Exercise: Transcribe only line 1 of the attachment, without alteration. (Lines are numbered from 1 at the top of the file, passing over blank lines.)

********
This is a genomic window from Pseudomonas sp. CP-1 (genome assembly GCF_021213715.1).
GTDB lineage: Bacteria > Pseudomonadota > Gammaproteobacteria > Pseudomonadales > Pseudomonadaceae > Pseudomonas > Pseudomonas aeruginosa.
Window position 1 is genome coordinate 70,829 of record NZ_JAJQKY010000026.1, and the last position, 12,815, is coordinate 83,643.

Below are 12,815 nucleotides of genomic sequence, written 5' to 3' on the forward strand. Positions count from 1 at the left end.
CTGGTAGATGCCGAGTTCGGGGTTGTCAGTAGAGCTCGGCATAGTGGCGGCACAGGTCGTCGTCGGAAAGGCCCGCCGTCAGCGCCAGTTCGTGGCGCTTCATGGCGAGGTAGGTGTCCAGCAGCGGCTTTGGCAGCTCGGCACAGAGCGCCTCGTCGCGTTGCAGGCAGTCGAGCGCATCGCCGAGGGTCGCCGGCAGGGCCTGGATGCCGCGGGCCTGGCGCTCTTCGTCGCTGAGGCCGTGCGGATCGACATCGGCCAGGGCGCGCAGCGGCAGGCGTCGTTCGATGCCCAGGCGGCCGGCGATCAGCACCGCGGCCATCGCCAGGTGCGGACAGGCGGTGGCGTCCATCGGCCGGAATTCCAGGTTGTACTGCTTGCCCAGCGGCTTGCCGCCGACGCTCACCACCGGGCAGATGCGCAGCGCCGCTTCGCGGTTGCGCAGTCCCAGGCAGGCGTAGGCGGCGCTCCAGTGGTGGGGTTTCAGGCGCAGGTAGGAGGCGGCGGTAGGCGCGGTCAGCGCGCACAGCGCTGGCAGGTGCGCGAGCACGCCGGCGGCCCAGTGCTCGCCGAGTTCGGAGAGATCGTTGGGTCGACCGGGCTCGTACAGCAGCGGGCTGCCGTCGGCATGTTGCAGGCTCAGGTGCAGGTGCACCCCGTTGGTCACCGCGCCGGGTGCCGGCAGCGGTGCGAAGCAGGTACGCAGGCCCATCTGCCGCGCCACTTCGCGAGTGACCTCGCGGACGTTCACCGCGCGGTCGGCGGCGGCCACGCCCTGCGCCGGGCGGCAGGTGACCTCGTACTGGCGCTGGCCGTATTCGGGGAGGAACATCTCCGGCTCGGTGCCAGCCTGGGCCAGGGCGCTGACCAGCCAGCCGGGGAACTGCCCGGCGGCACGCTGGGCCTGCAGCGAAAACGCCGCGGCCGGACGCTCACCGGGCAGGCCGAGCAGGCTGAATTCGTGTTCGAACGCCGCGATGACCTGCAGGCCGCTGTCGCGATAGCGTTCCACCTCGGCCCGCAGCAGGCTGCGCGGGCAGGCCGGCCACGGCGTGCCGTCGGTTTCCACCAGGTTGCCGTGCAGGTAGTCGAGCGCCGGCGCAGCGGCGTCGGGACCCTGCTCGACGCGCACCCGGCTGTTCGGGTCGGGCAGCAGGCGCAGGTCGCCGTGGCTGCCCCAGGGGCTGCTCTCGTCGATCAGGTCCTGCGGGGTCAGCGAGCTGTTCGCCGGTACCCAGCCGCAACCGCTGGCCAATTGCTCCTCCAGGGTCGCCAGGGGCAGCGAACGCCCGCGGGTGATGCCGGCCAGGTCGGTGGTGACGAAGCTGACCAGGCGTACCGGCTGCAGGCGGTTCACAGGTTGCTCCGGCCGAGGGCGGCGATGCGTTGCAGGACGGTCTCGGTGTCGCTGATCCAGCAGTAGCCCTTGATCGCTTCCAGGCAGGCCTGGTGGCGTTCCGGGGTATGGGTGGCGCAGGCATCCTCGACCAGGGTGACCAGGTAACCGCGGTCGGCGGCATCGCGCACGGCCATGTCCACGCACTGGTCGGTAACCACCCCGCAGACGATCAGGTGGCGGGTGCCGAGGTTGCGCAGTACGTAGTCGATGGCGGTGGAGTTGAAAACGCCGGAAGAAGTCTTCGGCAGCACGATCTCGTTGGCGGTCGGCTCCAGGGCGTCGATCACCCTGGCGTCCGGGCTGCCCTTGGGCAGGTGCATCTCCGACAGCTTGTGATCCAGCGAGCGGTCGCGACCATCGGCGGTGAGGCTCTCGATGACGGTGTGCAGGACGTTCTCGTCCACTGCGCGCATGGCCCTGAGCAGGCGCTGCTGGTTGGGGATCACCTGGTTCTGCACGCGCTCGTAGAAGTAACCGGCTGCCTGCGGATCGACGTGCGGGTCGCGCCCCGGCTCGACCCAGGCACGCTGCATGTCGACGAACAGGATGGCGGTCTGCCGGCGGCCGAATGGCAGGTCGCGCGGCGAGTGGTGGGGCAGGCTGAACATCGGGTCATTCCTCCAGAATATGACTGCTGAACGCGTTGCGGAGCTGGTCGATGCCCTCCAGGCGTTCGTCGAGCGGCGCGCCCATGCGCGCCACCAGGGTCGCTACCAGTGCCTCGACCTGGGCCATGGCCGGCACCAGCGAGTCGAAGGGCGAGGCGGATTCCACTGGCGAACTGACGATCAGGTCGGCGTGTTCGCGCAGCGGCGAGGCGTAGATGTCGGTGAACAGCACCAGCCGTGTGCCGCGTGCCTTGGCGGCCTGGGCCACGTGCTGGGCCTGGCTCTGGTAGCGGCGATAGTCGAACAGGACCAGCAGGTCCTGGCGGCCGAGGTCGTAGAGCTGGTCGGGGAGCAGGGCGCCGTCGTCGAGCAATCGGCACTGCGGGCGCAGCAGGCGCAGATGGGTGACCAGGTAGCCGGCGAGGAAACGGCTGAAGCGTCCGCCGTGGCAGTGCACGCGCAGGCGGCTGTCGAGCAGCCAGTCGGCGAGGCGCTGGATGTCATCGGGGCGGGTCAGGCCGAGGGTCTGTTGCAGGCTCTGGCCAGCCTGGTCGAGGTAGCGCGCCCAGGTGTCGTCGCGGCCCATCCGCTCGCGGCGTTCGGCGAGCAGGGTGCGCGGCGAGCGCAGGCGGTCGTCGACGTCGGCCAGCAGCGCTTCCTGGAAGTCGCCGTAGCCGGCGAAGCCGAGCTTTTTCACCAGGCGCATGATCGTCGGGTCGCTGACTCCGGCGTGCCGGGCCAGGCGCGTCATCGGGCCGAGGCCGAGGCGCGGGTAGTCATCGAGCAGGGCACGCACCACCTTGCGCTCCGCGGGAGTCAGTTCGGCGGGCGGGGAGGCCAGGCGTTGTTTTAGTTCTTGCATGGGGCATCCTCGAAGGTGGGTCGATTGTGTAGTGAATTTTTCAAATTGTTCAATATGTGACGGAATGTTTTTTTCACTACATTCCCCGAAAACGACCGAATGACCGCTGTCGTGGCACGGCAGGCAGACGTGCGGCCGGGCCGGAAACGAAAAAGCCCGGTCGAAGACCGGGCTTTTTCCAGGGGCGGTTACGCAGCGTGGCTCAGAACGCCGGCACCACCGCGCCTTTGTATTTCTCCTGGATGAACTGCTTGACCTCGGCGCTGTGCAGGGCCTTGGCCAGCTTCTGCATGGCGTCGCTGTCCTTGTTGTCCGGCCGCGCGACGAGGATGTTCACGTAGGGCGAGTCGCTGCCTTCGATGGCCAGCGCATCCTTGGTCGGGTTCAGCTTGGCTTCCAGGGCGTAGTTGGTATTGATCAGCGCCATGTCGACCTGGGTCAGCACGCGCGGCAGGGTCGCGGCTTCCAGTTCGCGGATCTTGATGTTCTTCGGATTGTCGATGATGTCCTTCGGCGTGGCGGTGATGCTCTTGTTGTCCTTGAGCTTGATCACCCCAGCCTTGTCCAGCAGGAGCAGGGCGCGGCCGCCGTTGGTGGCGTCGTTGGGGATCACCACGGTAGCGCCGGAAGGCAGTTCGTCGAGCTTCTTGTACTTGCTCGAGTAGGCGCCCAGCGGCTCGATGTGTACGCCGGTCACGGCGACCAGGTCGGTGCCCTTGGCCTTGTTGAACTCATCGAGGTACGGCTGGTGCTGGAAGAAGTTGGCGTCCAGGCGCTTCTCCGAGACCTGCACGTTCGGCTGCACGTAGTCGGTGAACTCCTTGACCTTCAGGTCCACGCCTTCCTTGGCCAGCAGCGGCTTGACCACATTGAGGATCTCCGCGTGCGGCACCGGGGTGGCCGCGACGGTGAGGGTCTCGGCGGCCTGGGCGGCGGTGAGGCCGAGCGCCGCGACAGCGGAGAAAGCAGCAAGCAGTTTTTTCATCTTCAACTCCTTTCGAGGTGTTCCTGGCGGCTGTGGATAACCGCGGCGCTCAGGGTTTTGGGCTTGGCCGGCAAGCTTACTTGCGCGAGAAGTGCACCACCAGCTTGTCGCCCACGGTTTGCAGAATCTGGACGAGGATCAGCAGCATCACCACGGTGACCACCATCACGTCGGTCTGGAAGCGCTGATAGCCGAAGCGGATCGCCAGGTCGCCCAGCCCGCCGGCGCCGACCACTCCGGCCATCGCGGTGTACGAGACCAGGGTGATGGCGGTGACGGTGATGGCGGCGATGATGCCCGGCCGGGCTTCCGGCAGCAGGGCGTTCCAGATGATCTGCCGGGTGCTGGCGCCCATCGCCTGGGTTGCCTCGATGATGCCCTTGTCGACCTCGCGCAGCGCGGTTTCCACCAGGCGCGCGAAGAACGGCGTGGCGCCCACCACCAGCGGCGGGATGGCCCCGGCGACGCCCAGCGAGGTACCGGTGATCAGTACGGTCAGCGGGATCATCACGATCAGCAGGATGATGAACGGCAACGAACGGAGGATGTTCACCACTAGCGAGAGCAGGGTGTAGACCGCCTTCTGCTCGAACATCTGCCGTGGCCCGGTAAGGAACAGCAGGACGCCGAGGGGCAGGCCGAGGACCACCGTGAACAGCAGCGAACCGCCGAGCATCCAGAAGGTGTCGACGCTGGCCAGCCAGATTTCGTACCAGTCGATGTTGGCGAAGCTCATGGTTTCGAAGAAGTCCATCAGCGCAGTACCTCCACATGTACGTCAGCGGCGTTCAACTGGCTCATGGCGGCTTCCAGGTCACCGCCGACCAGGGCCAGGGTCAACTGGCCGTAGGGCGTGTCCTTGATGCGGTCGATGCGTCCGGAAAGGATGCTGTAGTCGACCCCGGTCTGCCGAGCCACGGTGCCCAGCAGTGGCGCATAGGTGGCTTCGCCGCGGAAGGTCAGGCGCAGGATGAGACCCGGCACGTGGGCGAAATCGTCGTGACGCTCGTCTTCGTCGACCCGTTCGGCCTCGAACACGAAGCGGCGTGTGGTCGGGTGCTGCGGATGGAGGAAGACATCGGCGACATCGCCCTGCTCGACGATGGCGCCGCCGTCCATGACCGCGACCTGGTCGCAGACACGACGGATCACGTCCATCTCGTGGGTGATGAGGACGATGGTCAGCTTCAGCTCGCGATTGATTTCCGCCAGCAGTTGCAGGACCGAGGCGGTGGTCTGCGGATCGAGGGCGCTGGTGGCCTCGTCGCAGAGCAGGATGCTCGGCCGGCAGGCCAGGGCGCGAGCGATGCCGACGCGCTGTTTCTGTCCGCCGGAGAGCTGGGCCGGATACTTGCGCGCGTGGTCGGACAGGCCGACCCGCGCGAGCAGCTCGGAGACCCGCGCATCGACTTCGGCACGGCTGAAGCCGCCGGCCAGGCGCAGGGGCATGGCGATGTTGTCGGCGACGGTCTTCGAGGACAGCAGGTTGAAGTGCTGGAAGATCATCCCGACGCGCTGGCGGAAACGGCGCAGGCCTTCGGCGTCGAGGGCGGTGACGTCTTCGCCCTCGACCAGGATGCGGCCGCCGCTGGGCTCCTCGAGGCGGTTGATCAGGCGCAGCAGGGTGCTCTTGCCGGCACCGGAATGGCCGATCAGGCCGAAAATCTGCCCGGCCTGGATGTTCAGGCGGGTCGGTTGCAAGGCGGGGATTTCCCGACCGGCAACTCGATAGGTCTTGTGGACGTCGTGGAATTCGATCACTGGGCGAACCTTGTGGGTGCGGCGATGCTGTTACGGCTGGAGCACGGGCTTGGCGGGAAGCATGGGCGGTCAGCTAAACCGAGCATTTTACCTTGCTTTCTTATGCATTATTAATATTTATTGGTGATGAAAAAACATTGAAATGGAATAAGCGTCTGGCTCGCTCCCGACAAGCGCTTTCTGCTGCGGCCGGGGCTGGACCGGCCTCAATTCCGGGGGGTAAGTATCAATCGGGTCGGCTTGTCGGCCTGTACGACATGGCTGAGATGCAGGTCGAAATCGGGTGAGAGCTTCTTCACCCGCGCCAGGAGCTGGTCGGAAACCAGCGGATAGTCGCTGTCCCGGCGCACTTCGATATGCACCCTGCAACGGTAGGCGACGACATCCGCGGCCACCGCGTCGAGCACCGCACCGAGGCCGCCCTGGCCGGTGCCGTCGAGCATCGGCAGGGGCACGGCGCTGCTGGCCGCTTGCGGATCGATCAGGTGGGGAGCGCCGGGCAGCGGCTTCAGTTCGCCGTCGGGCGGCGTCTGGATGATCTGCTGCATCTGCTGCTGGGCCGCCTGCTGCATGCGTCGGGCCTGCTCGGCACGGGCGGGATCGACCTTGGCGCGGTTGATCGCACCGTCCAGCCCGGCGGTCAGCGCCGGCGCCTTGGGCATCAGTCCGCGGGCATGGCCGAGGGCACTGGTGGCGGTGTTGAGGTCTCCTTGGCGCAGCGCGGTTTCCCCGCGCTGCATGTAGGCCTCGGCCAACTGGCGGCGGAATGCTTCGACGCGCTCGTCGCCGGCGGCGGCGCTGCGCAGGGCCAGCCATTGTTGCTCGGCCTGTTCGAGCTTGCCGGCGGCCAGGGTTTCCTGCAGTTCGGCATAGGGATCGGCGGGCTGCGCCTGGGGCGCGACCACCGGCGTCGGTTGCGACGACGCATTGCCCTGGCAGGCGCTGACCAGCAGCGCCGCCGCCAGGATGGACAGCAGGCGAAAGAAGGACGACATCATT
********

This is a genomic window from Pseudomonas sp. CP-1 (genome assembly GCF_021213715.1).